Sonus Faber Electa Amator loudspeaker Page 2

With the general exception of deep-bass limitation, such generalizations are nonsense: above the missing bass foundation, minimonitors like the Wilson WATT and ProAc Super Tablette are near ruler-flat. These two excellent speakers also tend to sound analytical, with superb resolution of detail and state-of-the-art soundstaging. Conversely, minis like the Celestion SL600Si and Ensemble PA-1 are more musical overall, but equally adroit at soundstaging. Still others may have a forward midrange balance (JA's oft-praised Acoustic Energy AE-1), or even achieve a psychoacoustically balanced sound by attenuating both frequency extremes (the superb-bang-for-the-buck Spica TC-50). All minimonitors are not created equal.

E dunque, pensi di poterli istallare in qualunque posto?
Speakers in general, and minimonitors in particular, cannot be placed just anywhere in a listening room. Proper placement is critical. With the Amators, placement proved even more critical than usual, and significantly more so than with the Extremas (as reported by MC). Sumiko suggested placing the speakers well into the listening room, at least 5' from the rear wall. Side-wall distance was not as critical. I ended up with the speakers approximately 8' out from the rear wall and 3' in from each side wall to the front centers of the cabinets. I adjusted the stands so that the centers of the woofers were approximately 36" off the floor (the height of my ears while seated). Sumiko went on to suggest that the speakers should be toed-in toward, but not directly at, the listening position.

The setup suggestions were right on the money. With the speakers too close to the rear wall, soundstaging and bass clarity suffered in favor of bass volume. Too close to the sidewalls and overall clarity dropped a few notches, with the same bass anomalies. When the Amators weren't high enough (eg, tweeters at ear height), or were aimed directly at the listening position, the sound was just a bit too bright and aggressive. Firing the speakers straight ahead slightly attenuated the trebles and pulled the image apart, leaving greater depth at center stage and more shallow presentations to the left and right, in addition to lack of focus within the stage. The Amators did have a slight nasal or hollow coloration (footnote 1). Placing Navcom sheets between the bottoms of the speakers and the stands' top plates minimized but did not entirely eliminate this coloration.

I found the Amators to be extremely interactive with my listening room. There were audible tonal-balance shifts with different placements. In positions where I've had success with other speakers, the Amators yielded a very uneven response. This characteristic of the speaker was significantly different from the Extrema's performance as reported by MC. Based on my own experience, anyone buying the Amators should expect to spend a great deal of time getting the speakers properly set up. The following setup guidelines, though essential, define only a starting point. It took a great deal of experimentation to minimize reinforcement and cancellation effects in my listening room. Without proper setup, the Amators' overall performance suffered greatly.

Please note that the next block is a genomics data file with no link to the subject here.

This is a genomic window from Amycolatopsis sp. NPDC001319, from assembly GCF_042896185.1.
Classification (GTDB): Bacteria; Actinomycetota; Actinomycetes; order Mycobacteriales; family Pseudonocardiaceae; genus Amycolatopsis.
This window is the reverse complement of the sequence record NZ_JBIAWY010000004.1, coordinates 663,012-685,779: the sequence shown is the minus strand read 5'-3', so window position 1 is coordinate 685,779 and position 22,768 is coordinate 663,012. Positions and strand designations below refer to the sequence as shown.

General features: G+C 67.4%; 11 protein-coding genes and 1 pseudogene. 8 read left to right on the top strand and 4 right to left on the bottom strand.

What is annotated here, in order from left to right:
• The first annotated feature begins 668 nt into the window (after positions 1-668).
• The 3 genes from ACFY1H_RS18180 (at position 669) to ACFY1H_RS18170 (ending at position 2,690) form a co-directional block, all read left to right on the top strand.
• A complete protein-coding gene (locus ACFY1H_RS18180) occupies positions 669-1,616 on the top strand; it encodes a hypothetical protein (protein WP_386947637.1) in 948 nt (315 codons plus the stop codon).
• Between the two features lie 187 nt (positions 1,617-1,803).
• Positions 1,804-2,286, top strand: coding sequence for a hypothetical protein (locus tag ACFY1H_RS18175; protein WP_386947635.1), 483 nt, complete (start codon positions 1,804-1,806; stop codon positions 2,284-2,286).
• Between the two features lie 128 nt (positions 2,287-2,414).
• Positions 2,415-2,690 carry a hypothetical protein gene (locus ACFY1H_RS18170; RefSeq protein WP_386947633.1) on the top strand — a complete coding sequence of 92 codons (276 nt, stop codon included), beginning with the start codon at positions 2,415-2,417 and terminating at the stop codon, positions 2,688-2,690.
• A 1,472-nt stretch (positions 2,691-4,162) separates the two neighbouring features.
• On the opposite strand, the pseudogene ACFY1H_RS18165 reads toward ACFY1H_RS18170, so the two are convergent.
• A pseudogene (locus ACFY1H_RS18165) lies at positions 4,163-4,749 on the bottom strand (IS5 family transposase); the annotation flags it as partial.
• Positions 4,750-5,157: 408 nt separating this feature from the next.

The rest of this review should be taken in the following speaker-placement context: I found that, in my listening room, the Amators needed to be: placed away from side walls, well into the room; well up off the floor so my ears were on the level of the centers of the woofers; toed-in toward but not directly at the listening position; and with the Navcom sheets between the speaker cabinets and the stands.

Ah, ma loro possono maneggiare i bassi?
Once optimally positioned, the Amators had a very extended, relatively neutral tonal balance to well up beyond the limits of my hearing. Using The Ultimate Test CD (Woodford Music WM 1112) and a Radio Shack SPL meter, the frequency performance appeared to be very flat to 18kHz, and only slightly attenuated above that. The exact nature of the frequency performance varied dramatically with different placements. In most positions, the overall frequency balance sounded uneven. Getting it to sound relatively flat or neutral required an unusual amount of effort. My effort was rewarded: Properly positioned, the Amators' tonal performance was very good, with the exception of the attenuated deepest bass.

When I see any small box speaker, I just don't expect to hear much in the way of bass performance. One of the first things I did was try to find out what kind of limbo dancers the Amators were—just how low could they go? In my room, I was able to obtain very strong and flat performance down to 60Hz using the Woodford CD. At that point there was a slight rolloff, but, consistent with the stated frequency response, the bass remained reasonably strong through the mid-40s, with steadily diminished performance below that point. Again, different room positioning did little to alter bass extension without introducing other problems.

Footnote 1: Michael Gindi also commented on this in his review in The Abso!ute Sound, Issue 73.
Sonus Faber
US distributor: Sumiko
2431 Fifth Street
Berkeley, CA 94710
(510) 843-4500

337mckenna's picture

The online photo is of the Electa Amator II. Different speaker, different shape, different tweeter, and use a passive radiator. The original is even better looking.
I remember reading this review in 1992, and seeing/hearing Electa Amators for the first time. I was hooked! A few years later I bought a pair of dealer demo's, and I'm still listening to them. Probably the best audio purchase I have ever made.